Pious, Prius

One smart little car.

One smart little car.

(Come friend Aunt Ruthie on Facebook and let’s hang out.)

Full transparency: Aunt Ruth drives a Prius, but—in opposition to what many a pundit has suggested—that doesn’t make her think she’s better than you, nor does it send you a signal of who she is or who she purports to be. If it was once a status symbol, then a target of road rage and now a cultural cliché … well, whatever. Auntie Ruth drives one. With pride.

The accusations of snobbery were culled from polling of Prius owners, so they were probably earned. You could see the backlash coming during Obama’s ’08 run for the presidency. Machinist union pres Tom Buffenbarger endorsed Hillary Clinton while bashing Obama’s supporters as “latte-drinking, Prius-driving, Birkenstock-wearing, trust-fund babies.” At which time Auntie Ruth thought, “Damn, I’ve got the latte, the Birkenstocks and the Prius … but what I could really use is some trust fund, baby.”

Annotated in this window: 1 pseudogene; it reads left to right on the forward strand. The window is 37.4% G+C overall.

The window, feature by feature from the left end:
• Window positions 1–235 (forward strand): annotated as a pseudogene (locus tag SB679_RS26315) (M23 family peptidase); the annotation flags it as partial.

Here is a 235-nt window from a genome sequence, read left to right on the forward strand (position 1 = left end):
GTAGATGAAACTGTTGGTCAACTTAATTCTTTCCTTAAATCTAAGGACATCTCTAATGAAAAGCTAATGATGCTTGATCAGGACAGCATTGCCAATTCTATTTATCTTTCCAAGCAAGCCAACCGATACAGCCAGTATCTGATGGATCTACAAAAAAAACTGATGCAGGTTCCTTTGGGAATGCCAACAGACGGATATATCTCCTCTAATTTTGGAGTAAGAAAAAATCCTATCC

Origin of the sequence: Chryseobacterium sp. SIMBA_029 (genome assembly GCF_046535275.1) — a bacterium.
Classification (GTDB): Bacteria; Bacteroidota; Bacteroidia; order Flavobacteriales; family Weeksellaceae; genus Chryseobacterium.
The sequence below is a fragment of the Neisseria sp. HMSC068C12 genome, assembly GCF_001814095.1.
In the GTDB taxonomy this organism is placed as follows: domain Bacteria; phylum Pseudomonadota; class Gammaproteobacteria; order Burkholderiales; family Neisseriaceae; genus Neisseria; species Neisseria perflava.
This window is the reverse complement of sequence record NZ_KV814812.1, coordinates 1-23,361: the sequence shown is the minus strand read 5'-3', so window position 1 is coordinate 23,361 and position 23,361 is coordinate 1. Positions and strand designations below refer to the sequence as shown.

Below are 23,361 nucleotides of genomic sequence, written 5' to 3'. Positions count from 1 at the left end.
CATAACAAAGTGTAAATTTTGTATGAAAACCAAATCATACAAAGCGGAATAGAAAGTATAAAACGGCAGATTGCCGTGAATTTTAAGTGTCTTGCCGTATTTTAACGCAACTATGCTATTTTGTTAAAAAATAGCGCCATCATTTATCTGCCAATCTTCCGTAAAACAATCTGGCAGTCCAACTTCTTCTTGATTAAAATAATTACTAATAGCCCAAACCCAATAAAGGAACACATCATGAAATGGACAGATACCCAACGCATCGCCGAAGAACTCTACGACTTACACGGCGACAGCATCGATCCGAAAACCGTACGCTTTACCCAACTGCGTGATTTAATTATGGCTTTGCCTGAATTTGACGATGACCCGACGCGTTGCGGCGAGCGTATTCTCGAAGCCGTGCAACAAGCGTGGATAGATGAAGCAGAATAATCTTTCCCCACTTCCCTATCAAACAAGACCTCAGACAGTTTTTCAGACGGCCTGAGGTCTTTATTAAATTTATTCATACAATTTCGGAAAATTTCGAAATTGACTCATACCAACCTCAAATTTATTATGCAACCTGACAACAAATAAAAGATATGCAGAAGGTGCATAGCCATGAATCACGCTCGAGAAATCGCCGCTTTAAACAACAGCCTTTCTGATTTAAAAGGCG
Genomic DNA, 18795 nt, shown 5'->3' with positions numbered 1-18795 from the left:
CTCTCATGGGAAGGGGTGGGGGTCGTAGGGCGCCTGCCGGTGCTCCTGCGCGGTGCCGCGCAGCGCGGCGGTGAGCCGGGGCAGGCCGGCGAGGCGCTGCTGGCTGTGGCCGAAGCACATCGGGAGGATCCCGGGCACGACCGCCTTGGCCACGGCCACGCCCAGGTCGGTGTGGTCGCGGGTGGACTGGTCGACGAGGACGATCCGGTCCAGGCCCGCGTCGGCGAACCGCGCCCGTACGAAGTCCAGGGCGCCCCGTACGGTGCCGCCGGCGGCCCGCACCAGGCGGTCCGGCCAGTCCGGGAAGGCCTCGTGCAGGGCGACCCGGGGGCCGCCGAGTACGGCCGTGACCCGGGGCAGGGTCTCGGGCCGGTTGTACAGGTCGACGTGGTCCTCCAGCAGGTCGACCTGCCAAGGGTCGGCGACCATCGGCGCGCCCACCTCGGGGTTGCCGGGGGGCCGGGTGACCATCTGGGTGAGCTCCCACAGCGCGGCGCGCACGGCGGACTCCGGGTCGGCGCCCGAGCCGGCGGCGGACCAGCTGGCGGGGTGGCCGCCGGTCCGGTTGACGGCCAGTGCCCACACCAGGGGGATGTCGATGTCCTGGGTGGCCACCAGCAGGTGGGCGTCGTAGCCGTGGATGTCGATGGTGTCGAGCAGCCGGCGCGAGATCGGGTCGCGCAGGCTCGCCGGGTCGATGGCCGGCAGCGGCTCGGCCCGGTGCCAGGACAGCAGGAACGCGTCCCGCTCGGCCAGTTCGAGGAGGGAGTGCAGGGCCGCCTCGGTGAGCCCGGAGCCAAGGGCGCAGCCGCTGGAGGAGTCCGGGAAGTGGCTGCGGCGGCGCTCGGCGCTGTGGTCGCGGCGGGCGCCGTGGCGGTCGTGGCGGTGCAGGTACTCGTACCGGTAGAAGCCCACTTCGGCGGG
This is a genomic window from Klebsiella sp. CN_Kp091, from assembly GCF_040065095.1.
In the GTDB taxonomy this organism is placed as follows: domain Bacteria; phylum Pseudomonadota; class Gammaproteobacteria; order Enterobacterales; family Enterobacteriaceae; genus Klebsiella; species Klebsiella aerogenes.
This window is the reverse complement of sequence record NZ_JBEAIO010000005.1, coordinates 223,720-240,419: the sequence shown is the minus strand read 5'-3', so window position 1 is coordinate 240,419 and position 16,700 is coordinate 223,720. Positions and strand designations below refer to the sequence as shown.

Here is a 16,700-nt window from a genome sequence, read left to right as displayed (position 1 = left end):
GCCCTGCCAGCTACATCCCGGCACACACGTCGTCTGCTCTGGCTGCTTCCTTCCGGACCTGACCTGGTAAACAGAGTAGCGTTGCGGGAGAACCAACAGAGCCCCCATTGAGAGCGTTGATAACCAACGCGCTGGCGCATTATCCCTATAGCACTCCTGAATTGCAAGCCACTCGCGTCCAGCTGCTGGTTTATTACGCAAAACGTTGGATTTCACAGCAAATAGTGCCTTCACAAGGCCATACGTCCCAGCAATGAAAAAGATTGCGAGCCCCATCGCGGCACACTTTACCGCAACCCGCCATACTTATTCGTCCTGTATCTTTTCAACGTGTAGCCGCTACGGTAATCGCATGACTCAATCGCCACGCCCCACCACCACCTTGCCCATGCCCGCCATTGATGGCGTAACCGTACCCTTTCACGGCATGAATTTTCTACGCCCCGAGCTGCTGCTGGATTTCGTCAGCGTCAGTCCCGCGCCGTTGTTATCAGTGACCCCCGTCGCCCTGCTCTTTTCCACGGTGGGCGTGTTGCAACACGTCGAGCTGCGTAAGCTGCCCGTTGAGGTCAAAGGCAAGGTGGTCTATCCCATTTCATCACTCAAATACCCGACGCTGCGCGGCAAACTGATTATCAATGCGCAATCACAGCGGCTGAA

The Toyota Prius went on sale in Japan in ’97 and in the States in ’01. It hit the 1 million mark, worldwide, in ’07 and passed 3 million in worldwide sales in February of this year, with a third of those being sold in America, according to Fast Company. Comparatively, the Toyota Camry passed the 10 million mark back in ’05—and Toyota sold 7.8 million cars worldwide in ’09 alone.

Ruthie bought it used from a Sacramento guy who had two of them. How he loved the Prius he sold Aunt Ruth (it was his first; she can still remember how wistful he looked as we drove off).

In these times of A.J. (After Jobs), when the beauty of Apple products is all the chitty-chat, Prius nestles into that paradigm rather neatly: It’s one smart little car. It’s not the fastest—while Al Gore’s kid got it up to 100 mph, he was on drugs at the time, and you’d have to be—and its looks aren’t everybody’s definition of foxy. But it’s taught Auntie Ruth how to drive more intelligently. And—oh, yeah—saved her a lot of gas money.

True, in Sweden, where hybirds are legion, gas emissions are actually up—hybirds save money on gas and people drive them more (this according to Common Dreams). Pious is as Prius does; may America wrestle with the same problem by and by.